Cheney Planning Commission wraps up zoning review
Board also gets update report on wetlands work around Bi-Mart
A wetland report given to the Cheney Planning Commission indicated that the area around Minnie Creek (shown above behind Bi-Mart looking east in May) is close to returning to its natural state before construction of the store.
Cheney's Planning Commission wrapped up workshop discussions on revisions to its zoning code Monday night, dealing with eight sections of Chapter 21 during the one hour and 45 minute meeting.
Most of the work were housekeeping items, adjusting language to be more consistent to other parts of the code along with moving or eliminating subsections. One section, 21.41, Solar Development, was eliminated entirely since there had not been any call for its use since being adopted several years.
Most of the review and discussion centered on three chapters. Chapter 21.34, Business Park (BP) Zone, was eliminated and elements of it were combined into Chapter 21.36, Light Industrial (I-1 and BP) Zones.
Most of the land zoned as such is located in the city's southwest portion along SR 904 heading towards Tyler, including two business parks, one of which is the Cheney Industrial and Commerce Park. There was little discussion from commissioners regarding aspects of the zoning such as minimum lot size (none), minimum setbacks, building height, parking or landscaping requirements.
One specific comment made was by Commission Chair Vince Barthels, who questioned why warehouse/freight movement was listed as not allowed in the Table of Uses under Business Park. Barthels noted such activity was typically something one of the Industrial and Commerce Park's current tenants, All-Pak Trojan, engage in.
Bartels also said cities such as Walla Walla and the Tri-Cities were allowing eating and drinking establishments, another prohibited BP use, to locate inside business parks, particularly as these establishments are connected with the local wine industry, a niche industry for some parks.
"With Eastern and this (BP) already established it might be a good idea to offer up a lot more opportunities with this," Barthels said.
City Administrator Arlene Fisher said it might be something the city could look at, especially as it considers if its business park would be suitable to some sort of niche industry. But she noted the current park was built with federal grant money, which carried with it stipulations on the park's use.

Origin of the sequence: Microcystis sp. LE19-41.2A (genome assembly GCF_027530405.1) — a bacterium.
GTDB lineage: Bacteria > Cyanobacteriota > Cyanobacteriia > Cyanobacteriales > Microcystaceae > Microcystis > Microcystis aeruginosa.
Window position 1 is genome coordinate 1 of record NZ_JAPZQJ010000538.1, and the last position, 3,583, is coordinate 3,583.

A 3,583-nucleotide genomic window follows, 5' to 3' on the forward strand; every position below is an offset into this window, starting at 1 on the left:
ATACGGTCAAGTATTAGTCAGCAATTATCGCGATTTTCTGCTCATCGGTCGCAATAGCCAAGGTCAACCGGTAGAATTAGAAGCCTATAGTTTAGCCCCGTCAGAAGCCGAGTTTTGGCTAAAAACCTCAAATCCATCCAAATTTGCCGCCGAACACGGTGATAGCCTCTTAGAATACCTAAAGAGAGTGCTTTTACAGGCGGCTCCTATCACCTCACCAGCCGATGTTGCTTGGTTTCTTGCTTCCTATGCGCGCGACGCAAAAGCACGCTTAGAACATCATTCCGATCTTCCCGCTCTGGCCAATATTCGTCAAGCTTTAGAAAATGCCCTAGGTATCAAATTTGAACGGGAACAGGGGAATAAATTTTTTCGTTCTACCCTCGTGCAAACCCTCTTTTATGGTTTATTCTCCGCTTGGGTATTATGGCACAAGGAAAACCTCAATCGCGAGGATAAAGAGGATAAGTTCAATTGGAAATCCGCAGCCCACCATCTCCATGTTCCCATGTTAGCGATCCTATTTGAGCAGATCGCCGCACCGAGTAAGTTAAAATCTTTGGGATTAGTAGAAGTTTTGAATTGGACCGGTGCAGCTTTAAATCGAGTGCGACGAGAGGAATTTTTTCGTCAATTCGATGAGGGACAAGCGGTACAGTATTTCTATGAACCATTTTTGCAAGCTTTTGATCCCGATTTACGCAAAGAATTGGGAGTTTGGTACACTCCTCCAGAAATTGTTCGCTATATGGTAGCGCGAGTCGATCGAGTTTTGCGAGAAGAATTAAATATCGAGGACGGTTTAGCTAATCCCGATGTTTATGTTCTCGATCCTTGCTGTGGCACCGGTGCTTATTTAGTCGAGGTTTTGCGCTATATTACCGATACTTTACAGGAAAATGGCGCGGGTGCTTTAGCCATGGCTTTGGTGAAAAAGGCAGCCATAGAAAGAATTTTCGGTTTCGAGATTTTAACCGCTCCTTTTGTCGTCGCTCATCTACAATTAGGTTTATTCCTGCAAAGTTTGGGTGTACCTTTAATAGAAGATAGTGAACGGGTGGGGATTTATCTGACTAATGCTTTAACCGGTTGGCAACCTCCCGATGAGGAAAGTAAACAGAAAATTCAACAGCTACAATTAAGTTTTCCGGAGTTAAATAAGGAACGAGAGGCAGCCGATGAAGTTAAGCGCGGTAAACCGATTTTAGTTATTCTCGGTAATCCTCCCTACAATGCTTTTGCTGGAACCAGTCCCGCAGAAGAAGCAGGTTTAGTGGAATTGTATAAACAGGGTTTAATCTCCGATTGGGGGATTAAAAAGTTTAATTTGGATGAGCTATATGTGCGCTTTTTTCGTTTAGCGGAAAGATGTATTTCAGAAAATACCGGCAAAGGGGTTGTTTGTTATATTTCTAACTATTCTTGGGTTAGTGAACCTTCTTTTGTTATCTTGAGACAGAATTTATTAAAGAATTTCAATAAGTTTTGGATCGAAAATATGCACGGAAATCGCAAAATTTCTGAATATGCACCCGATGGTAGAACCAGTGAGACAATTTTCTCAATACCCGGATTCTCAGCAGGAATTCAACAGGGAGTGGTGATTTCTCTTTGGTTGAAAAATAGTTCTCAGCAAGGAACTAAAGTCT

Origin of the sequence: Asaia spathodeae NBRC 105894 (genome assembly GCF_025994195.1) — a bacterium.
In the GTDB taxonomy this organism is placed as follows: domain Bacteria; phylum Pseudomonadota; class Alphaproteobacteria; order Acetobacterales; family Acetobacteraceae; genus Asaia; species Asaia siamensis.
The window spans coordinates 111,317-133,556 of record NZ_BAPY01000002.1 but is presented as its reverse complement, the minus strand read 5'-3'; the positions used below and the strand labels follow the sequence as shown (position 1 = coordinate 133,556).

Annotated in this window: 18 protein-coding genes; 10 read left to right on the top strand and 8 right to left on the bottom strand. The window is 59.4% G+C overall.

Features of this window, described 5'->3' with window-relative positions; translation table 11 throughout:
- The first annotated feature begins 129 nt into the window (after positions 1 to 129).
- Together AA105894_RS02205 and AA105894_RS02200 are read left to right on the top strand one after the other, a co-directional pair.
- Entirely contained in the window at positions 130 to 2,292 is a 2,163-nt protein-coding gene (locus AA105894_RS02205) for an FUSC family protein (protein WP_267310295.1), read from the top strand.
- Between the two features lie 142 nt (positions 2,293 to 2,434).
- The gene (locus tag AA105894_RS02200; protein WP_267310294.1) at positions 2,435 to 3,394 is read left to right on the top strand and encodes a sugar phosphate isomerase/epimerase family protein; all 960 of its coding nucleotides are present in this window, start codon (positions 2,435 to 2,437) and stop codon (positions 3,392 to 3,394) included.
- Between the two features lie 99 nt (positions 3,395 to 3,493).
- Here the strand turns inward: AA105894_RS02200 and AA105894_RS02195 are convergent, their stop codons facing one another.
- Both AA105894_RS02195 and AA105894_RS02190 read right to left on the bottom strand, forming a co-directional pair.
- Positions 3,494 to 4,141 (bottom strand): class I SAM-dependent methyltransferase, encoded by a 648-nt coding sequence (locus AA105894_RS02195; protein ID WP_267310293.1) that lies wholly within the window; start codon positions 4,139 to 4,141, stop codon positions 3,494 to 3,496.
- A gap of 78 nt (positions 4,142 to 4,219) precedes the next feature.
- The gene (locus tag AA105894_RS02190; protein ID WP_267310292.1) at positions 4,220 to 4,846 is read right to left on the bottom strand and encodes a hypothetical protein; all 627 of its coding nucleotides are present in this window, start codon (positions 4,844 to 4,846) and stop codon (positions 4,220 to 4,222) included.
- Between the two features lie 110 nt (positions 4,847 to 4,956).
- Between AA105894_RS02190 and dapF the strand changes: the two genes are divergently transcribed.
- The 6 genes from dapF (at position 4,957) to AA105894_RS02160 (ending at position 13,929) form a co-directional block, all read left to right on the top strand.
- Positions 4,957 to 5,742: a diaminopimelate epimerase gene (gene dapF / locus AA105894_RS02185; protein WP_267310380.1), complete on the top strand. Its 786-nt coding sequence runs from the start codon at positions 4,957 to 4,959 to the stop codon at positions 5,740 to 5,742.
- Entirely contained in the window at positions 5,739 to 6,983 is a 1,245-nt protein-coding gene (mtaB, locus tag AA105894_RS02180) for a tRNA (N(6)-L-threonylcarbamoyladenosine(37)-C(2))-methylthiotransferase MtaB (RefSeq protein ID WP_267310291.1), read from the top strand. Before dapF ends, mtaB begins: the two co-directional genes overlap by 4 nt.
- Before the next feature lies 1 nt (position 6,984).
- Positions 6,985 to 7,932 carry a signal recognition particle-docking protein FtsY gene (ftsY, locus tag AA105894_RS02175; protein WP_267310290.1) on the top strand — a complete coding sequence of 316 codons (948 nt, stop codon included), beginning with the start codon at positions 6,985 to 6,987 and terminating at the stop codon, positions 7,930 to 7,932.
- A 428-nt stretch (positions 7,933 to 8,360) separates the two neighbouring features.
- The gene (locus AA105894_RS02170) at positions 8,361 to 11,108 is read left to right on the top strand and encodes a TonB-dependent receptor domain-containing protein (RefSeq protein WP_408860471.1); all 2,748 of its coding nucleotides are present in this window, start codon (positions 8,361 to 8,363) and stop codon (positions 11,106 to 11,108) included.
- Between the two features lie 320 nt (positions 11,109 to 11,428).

"We have to go back and look at that grant and make sure that we are parallel with those uses," she said.
Commissioner Curt Critchlow asked Fisher if the city received inquires about the park. Fisher replied that she and Mayor Tom Trulove had showed the park four times since June to perspective national clients, who found most aspects of the park appealing, with the exception of transportation concerns about getting goods in and out of the city via SR 904.
"It's certainly not sitting out there idle," Fisher said. "It gets a lot of interest and a lot of looks."
Commissioners also reviewed Chapter 21.37 regarding the Public (P) Zone, mainly located in and around Eastern Washington University. City planner Brett Lucas told the commission that the university could do just about anything it wants regarding uses on campus, and that the chapter was mainly updated to provide it guidelines and standards the city would look for in potential construction.
"A lot of these things the university already does do," Lucas said.
The commission also received an update on the Bi-Mart Wetlands Annual Monitoring Report. The report is part of the agreement allowing the construction of Bi-Mart, but deals with work done to the wetlands in and around Minnie Creek by property owner Todd Tarbert.
The report prepared by wetland scientist Jim Johnson of Practical Planning Services concluded the "overall site has more diversity of plants than are upstream or downstream of this location." With continuation of weed control through mechanical means and spraying, the planting of Pacific Willow trees among existing Reed Canary Grass and "continued introduction of plants by Mother Nature," the stream and wetlands area "will soon meet and probably exceed the natural ecological threshold for this area."
John McCallum can be reached at email@example.com.